Prison staff organised a special football match to commemorate Black History Month.

The game was part of a wider celebration amid events at the Verne Prison on Portland to mark the month.  

The idea for the 11-a-side game was coined by both Governor George McAllister, Head of Safer Custody and Equality, and Physical Education Instructor Terry Oldrid.

A total of 38 prisoners took part in the game and were divided into two teams.

Every player was given a special football shirt with the names of different iconic black football players, both male and female, on the back.

The shirts also bore the number 75 – a nod to the 75th anniversary of HMT Empire Windrush arriving in Britain. 

Dorset Echo:

Mr Oldrid said: “This was more than a football match.

"We often have football matches for staff and prisoners throughout the year, but Governor McAllister really wanted us to tie it to Black History Month in some way and that’s why we came up with the idea of the shirts.

“All the players were desperate for the Pele shirt. One prisoner, Michael, gave a speech at the start of the game. He told three inspiring stories about iconic black football players and their various struggles and achievements,” he added.

Mr Oldrid went on to say that it was Michael’s idea to include the number 75 on the shirts.

The game finished 6-6 before the blue team won on penalties 5-4.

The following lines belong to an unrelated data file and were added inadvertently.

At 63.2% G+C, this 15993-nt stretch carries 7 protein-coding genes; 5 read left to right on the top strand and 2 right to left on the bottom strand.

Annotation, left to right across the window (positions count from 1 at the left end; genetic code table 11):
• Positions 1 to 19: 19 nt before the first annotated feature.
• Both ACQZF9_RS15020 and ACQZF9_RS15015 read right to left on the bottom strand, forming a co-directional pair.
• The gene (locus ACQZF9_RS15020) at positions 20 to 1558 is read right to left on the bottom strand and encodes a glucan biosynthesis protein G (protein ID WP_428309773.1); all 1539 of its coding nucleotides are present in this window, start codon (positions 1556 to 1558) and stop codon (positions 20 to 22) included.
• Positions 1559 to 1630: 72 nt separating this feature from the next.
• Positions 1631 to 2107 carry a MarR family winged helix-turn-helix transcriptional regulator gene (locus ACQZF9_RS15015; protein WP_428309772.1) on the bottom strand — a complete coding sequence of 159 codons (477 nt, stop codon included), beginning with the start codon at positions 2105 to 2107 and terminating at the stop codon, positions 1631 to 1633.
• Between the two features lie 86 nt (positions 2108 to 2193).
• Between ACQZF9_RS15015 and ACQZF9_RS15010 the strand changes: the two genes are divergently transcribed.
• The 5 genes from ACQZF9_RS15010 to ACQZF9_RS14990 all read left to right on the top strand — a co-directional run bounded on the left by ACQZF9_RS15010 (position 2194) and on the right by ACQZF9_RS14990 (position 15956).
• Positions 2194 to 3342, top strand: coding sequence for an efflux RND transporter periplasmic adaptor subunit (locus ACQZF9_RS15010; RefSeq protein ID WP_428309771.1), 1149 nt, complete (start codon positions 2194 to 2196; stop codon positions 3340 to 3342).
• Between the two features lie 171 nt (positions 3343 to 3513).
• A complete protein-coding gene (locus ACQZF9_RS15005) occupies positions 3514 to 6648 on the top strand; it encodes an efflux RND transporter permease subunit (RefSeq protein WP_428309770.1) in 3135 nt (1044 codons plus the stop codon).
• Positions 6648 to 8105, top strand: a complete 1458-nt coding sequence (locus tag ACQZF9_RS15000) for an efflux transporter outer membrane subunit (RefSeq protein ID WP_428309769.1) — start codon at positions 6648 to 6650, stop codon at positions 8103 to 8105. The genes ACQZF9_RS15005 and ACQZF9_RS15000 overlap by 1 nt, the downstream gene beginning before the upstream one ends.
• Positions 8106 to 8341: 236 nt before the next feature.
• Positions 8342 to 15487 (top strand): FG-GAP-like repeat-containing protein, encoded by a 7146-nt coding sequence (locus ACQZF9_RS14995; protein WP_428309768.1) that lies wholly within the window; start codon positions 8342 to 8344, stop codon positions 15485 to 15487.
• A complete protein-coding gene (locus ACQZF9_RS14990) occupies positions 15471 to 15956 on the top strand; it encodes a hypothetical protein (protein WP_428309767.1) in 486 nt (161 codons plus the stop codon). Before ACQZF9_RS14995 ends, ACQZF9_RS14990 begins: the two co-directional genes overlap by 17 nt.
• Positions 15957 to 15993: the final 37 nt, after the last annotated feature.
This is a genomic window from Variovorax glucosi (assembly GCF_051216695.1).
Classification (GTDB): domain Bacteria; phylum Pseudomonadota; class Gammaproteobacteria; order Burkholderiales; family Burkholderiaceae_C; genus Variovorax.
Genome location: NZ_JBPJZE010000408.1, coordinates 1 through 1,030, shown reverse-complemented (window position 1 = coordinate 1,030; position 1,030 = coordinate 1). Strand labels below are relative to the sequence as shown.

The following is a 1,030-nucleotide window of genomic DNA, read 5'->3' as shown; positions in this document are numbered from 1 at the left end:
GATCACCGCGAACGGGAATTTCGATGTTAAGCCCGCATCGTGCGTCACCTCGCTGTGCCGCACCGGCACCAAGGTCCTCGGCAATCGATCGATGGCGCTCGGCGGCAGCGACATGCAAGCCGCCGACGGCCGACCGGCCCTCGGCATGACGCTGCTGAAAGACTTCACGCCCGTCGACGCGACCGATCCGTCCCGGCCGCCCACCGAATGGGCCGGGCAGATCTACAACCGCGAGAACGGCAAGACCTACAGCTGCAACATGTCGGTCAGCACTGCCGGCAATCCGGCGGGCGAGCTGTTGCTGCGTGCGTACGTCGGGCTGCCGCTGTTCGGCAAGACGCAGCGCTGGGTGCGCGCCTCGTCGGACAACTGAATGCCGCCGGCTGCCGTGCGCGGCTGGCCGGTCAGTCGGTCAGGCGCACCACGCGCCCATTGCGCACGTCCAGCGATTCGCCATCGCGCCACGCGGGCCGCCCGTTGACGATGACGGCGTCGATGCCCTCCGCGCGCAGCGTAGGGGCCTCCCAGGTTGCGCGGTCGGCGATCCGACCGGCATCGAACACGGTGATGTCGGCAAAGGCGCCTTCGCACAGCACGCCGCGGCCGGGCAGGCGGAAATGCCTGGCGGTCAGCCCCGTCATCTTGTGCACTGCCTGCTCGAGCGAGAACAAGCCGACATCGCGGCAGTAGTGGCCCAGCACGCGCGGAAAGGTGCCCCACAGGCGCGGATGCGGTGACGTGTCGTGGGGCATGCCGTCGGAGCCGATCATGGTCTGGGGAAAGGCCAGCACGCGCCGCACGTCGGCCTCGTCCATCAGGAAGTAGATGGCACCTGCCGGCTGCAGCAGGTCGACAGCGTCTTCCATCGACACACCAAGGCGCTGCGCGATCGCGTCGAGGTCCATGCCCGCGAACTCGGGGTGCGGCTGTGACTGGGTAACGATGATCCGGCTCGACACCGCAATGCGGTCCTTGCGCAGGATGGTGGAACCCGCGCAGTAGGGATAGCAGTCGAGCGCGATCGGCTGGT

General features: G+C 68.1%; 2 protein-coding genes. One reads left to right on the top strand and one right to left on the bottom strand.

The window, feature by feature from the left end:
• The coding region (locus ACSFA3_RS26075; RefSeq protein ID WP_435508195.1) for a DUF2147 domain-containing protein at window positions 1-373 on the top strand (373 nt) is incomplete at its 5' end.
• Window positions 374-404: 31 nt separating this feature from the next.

“There was a brilliant atmosphere, everyone was buzzing at the end and I think it meant a lot for our black prisoners that we had taken the time to acknowledge and recognise such an important time of year,” Mr Oldrid said.

Dorset Echo:

Throughout October, Governor McAllister organised history lectures, played films and documentaries on Black History, held a poetry concert and served specialist cultural food in the staff mess and prison kitchen.   

HMP The Verne Governor David Bourne said: “I’m really proud of the changes we’ve made at HMP The Verne in the last couple of years.

"We have seen first-hand how important it is to have a diverse workforce, particularly one that reflects the wider prison population."

The governor went on to say that he wants The Verne to be a welcoming place for both staff and prisoners, regardless of their ethnicity, language, religion or skin tone.

“We’ve made a conscious effort to recruit more staff from diverse backgrounds but are always looking to do more in this area,” he said.

“It was really important to mark Black History Month in some way and I was so pleased when George and Terry came up with the idea for a football match.”